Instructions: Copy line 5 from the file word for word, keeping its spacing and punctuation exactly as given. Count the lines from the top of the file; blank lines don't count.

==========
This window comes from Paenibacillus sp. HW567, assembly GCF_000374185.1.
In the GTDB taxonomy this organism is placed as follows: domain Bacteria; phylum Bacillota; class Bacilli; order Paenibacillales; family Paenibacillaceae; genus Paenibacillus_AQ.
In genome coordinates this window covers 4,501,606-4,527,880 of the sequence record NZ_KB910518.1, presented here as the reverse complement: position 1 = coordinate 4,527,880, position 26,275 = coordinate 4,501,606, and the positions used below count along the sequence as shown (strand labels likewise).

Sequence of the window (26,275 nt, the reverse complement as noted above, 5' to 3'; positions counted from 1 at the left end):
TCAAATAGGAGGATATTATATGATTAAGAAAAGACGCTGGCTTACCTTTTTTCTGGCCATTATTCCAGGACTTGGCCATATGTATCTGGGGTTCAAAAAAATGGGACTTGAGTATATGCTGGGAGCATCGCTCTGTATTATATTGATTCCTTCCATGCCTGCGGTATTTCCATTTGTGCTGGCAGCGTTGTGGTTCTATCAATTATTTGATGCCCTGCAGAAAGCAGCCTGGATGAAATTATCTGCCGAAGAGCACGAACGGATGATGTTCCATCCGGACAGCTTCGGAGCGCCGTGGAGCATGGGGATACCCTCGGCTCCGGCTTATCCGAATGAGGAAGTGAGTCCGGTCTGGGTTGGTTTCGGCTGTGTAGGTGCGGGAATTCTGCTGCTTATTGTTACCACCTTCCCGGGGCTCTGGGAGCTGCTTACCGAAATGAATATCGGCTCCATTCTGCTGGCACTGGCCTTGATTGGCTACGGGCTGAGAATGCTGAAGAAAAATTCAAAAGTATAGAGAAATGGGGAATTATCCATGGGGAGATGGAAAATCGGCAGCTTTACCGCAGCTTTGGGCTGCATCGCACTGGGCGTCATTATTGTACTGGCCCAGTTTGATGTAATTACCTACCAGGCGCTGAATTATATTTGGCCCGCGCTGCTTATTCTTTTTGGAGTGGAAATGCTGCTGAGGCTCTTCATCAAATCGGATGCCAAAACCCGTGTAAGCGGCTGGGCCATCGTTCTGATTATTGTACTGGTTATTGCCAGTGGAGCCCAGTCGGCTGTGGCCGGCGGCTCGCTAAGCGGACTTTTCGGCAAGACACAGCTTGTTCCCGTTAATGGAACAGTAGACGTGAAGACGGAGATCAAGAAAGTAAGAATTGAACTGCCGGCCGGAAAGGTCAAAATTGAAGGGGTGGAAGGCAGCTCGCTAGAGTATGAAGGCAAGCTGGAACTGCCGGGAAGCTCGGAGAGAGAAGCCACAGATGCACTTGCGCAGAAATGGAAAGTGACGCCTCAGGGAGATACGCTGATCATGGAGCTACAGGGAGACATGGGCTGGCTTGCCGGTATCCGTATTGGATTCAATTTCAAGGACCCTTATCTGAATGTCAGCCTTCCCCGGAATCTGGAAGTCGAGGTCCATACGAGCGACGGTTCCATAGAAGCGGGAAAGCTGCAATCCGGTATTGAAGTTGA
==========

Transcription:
TCAAATAGGAGGATATTATATGATTAAGAAAAGACGCTGGCTTACCTTTTTTCTGGCCATTATTCCAGGACTTGGCCATATGTATCTGGGGTTCAAAAAAATGGGACTTGAGTATATGCTGGGAGCATCGCTCTGTATTATATTGATTCCTTCCATGCCTGCGGTATTTCCATTTGTGCTGGCAGCGTTGTGGTTCTATCAATTATTTGATGCCCTGCAGAAAGCAGCCTGGATGAAATTATCTGCCGAAGAGCACGAACGGATGATGTTCCATCCGGACAGCTTCGGAGCGCCGTGGAGCATGGGGATACCCTCGGCTCCGGCTTATCCGAATGAGGAAGTGAGTCCGGTCTGGGTTGGTTTCGGCTGTGTAGGTGCGGGAATTCTGCTGCTTATTGTTACCACCTTCCCGGGGCTCTGGGAGCTGCTTACCGAAATGAATATCGGCTCCATTCTGCTGGCACTGGCCTTGATTGGCTACGGGCTGAGAATGCTGAAGAAAAATTCAAAAGTATAGAGAAATGGGGAATTATCCATGGGGAGATGGAAAATCGGCAGCTTTACCGCAGCTTTGGGCTGCATCGCACTGGGCGTCATTATTGTACTGGCCCAGTTTGATGTAATTACCTACCAGGCGCTGAATTATATTTGGCCCGCGCTGCTTATTCTTTTTGGAGTGGAAATGCTGCTGAGGCTCTTCATCAAATCGGATGCCAAAACCCGTGTAAGCGGCTGGGCCATCGTTCTGATTATTGTACTGGTTATTGCCAGTGGAGCCCAGTCGGCTGTGGCCGGCGGCTCGCTAAGCGGACTTTTCGGCAAGACACAGCTTGTTCCCGTTAATGGAACAGTAGACGTGAAGACGGAGATCAAGAAAGTAAGAATTGAACTGCCGGCCGGAAAGGTCAAAATTGAAGGGGTGGAAGGCAGCTCGCTAGAGTATGAAGGCAAGCTGGAACTGCCGGGAAGCTCGGAGAGAGAAGCCACAGATGCACTTGCGCAGAAATGGAAAGTGACGCCTCAGGGAGATACGCTGATCATGGAGCTACAGGGAGACATGGGCTGGCTTGCCGGTATCCGTATTGGATTCAATTTCAAGGACCCTTATCTGAATGTCAGCCTTCCCCGGAATCTGGAAGTCGAGGTCCATACGAGCGACGGTTCCATAGAAGCGGGAAAGCTGCAATCCGGTATTGAAGTTGA